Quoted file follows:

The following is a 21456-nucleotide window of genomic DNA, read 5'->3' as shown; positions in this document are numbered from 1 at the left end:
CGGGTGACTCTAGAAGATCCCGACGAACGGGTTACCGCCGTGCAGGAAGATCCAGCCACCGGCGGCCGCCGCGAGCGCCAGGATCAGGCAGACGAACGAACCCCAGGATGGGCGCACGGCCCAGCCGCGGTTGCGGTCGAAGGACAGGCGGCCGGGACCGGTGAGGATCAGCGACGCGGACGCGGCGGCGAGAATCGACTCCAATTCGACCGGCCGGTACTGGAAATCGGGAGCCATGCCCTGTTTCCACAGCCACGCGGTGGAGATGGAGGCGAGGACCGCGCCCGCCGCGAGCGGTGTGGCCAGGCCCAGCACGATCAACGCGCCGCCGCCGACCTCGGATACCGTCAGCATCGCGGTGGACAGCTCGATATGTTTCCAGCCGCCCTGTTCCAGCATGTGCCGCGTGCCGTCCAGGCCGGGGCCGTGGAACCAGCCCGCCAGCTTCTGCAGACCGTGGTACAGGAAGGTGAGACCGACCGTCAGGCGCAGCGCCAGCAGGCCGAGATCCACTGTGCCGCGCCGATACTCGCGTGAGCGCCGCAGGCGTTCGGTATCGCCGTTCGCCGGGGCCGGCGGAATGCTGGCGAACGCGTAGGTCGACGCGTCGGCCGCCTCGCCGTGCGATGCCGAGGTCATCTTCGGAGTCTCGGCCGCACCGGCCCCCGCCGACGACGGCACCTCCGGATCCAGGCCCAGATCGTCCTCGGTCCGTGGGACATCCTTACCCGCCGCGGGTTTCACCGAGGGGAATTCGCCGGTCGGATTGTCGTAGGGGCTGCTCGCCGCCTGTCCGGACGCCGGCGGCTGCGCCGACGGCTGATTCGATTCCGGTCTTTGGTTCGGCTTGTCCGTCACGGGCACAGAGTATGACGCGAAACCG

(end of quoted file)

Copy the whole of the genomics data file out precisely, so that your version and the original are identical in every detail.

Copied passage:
The following is a 21456-nucleotide window of genomic DNA, read 5'->3' as shown; positions in this document are numbered from 1 at the left end:
CGGGTGACTCTAGAAGATCCCGACGAACGGGTTACCGCCGTGCAGGAAGATCCAGCCACCGGCGGCCGCCGCGAGCGCCAGGATCAGGCAGACGAACGAACCCCAGGATGGGCGCACGGCCCAGCCGCGGTTGCGGTCGAAGGACAGGCGGCCGGGACCGGTGAGGATCAGCGACGCGGACGCGGCGGCGAGAATCGACTCCAATTCGACCGGCCGGTACTGGAAATCGGGAGCCATGCCCTGTTTCCACAGCCACGCGGTGGAGATGGAGGCGAGGACCGCGCCCGCCGCGAGCGGTGTGGCCAGGCCCAGCACGATCAACGCGCCGCCGCCGACCTCGGATACCGTCAGCATCGCGGTGGACAGCTCGATATGTTTCCAGCCGCCCTGTTCCAGCATGTGCCGCGTGCCGTCCAGGCCGGGGCCGTGGAACCAGCCCGCCAGCTTCTGCAGACCGTGGTACAGGAAGGTGAGACCGACCGTCAGGCGCAGCGCCAGCAGGCCGAGATCCACTGTGCCGCGCCGATACTCGCGTGAGCGCCGCAGGCGTTCGGTATCGCCGTTCGCCGGGGCCGGCGGAATGCTGGCGAACGCGTAGGTCGACGCGTCGGCCGCCTCGCCGTGCGATGCCGAGGTCATCTTCGGAGTCTCGGCCGCACCGGCCCCCGCCGACGACGGCACCTCCGGATCCAGGCCCAGATCGTCCTCGGTCCGTGGGACATCCTTACCCGCCGCGGGTTTCACCGAGGGGAATTCGCCGGTCGGATTGTCGTAGGGGCTGCTCGCCGCCTGTCCGGACGCCGGCGGCTGCGCCGACGGCTGATTCGATTCCGGTCTTTGGTTCGGCTTGTCCGTCACGGGCACAGAGTATGACGCGAAACCG